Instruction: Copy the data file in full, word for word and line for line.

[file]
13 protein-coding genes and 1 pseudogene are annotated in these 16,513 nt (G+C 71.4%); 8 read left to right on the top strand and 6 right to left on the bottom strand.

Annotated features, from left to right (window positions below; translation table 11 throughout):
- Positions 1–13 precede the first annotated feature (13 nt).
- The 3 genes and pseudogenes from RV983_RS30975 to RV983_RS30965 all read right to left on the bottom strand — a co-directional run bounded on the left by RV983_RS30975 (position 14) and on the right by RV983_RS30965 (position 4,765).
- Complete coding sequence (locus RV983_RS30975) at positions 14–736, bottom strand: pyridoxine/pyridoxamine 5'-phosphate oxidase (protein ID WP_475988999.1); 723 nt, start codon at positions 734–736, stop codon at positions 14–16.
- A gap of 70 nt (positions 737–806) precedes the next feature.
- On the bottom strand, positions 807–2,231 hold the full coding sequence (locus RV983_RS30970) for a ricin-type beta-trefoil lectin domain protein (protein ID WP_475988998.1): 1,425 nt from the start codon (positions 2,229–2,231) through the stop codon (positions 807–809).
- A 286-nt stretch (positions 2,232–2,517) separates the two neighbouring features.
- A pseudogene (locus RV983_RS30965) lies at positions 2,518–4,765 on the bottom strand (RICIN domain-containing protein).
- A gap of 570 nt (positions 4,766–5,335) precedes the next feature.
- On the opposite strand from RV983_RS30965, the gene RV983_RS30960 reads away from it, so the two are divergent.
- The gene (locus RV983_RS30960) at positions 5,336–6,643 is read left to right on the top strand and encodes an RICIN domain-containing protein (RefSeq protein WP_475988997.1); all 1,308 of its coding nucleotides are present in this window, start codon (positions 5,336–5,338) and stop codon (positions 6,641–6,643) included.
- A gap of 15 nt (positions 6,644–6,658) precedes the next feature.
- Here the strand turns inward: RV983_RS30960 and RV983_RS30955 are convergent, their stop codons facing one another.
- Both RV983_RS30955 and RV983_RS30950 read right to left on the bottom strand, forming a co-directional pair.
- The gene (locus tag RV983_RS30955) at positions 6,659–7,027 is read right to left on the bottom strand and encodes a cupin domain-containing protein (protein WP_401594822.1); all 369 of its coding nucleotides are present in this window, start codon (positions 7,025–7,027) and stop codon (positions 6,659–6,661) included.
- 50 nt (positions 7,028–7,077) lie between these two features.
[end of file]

13 protein-coding genes and 1 pseudogene are annotated in these 16,513 nt (G+C 71.4%); 8 read left to right on the top strand and 6 right to left on the bottom strand.

Annotated features, from left to right (window positions below; translation table 11 throughout):
- Positions 1–13 precede the first annotated feature (13 nt).
- The 3 genes and pseudogenes from RV983_RS30975 to RV983_RS30965 all read right to left on the bottom strand — a co-directional run bounded on the left by RV983_RS30975 (position 14) and on the right by RV983_RS30965 (position 4,765).
- Complete coding sequence (locus RV983_RS30975) at positions 14–736, bottom strand: pyridoxine/pyridoxamine 5'-phosphate oxidase (protein ID WP_475988999.1); 723 nt, start codon at positions 734–736, stop codon at positions 14–16.
- A gap of 70 nt (positions 737–806) precedes the next feature.
- On the bottom strand, positions 807–2,231 hold the full coding sequence (locus RV983_RS30970) for a ricin-type beta-trefoil lectin domain protein (protein ID WP_475988998.1): 1,425 nt from the start codon (positions 2,229–2,231) through the stop codon (positions 807–809).
- A 286-nt stretch (positions 2,232–2,517) separates the two neighbouring features.
- A pseudogene (locus RV983_RS30965) lies at positions 2,518–4,765 on the bottom strand (RICIN domain-containing protein).
- A gap of 570 nt (positions 4,766–5,335) precedes the next feature.
- On the opposite strand from RV983_RS30965, the gene RV983_RS30960 reads away from it, so the two are divergent.
- The gene (locus RV983_RS30960) at positions 5,336–6,643 is read left to right on the top strand and encodes an RICIN domain-containing protein (RefSeq protein WP_475988997.1); all 1,308 of its coding nucleotides are present in this window, start codon (positions 5,336–5,338) and stop codon (positions 6,641–6,643) included.
- A gap of 15 nt (positions 6,644–6,658) precedes the next feature.
- Here the strand turns inward: RV983_RS30960 and RV983_RS30955 are convergent, their stop codons facing one another.
- Both RV983_RS30955 and RV983_RS30950 read right to left on the bottom strand, forming a co-directional pair.
- The gene (locus tag RV983_RS30955) at positions 6,659–7,027 is read right to left on the bottom strand and encodes a cupin domain-containing protein (protein WP_401594822.1); all 369 of its coding nucleotides are present in this window, start codon (positions 7,025–7,027) and stop codon (positions 6,659–6,661) included.
- 50 nt (positions 7,028–7,077) lie between these two features.